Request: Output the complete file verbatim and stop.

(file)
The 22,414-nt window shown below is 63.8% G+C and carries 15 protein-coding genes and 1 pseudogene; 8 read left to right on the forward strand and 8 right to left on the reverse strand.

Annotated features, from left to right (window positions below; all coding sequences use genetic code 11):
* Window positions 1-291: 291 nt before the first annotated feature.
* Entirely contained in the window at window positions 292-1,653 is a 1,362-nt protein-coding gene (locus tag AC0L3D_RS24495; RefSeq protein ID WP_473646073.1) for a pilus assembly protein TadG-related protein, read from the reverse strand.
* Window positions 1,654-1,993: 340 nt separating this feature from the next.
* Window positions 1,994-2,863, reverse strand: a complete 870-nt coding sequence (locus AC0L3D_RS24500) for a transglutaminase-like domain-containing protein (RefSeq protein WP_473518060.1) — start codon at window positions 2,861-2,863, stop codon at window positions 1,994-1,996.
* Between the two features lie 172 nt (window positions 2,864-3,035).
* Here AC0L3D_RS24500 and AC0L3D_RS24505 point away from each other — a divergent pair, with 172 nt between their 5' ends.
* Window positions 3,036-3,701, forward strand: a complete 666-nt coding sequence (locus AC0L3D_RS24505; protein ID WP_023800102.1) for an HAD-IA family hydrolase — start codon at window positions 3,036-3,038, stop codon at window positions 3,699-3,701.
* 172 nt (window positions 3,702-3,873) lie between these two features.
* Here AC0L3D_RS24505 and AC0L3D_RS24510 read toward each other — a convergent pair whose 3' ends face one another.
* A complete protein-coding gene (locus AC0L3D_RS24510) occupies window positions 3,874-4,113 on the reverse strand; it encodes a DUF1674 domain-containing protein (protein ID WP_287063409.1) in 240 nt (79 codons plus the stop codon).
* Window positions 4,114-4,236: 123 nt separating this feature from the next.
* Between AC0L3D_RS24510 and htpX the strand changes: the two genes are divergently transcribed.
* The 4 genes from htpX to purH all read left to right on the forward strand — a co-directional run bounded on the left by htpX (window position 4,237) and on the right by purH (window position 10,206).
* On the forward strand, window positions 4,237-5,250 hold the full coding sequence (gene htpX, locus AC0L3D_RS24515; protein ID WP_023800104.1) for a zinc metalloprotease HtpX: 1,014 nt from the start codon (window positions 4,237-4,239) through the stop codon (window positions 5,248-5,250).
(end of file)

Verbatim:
The 22,414-nt window shown below is 63.8% G+C and carries 15 protein-coding genes and 1 pseudogene; 8 read left to right on the forward strand and 8 right to left on the reverse strand.

Annotated features, from left to right (window positions below; all coding sequences use genetic code 11):
* Window positions 1-291: 291 nt before the first annotated feature.
* Entirely contained in the window at window positions 292-1,653 is a 1,362-nt protein-coding gene (locus tag AC0L3D_RS24495; RefSeq protein ID WP_473646073.1) for a pilus assembly protein TadG-related protein, read from the reverse strand.
* Window positions 1,654-1,993: 340 nt separating this feature from the next.
* Window positions 1,994-2,863, reverse strand: a complete 870-nt coding sequence (locus AC0L3D_RS24500) for a transglutaminase-like domain-containing protein (RefSeq protein WP_473518060.1) — start codon at window positions 2,861-2,863, stop codon at window positions 1,994-1,996.
* Between the two features lie 172 nt (window positions 2,864-3,035).
* Here AC0L3D_RS24500 and AC0L3D_RS24505 point away from each other — a divergent pair, with 172 nt between their 5' ends.
* Window positions 3,036-3,701, forward strand: a complete 666-nt coding sequence (locus AC0L3D_RS24505; protein ID WP_023800102.1) for an HAD-IA family hydrolase — start codon at window positions 3,036-3,038, stop codon at window positions 3,699-3,701.
* 172 nt (window positions 3,702-3,873) lie between these two features.
* Here AC0L3D_RS24505 and AC0L3D_RS24510 read toward each other — a convergent pair whose 3' ends face one another.
* A complete protein-coding gene (locus AC0L3D_RS24510) occupies window positions 3,874-4,113 on the reverse strand; it encodes a DUF1674 domain-containing protein (protein ID WP_287063409.1) in 240 nt (79 codons plus the stop codon).
* Window positions 4,114-4,236: 123 nt separating this feature from the next.
* Between AC0L3D_RS24510 and htpX the strand changes: the two genes are divergently transcribed.
* The 4 genes from htpX to purH all read left to right on the forward strand — a co-directional run bounded on the left by htpX (window position 4,237) and on the right by purH (window position 10,206).
* On the forward strand, window positions 4,237-5,250 hold the full coding sequence (gene htpX, locus AC0L3D_RS24515; protein ID WP_023800104.1) for a zinc metalloprotease HtpX: 1,014 nt from the start codon (window positions 4,237-4,239) through the stop codon (window positions 5,248-5,250).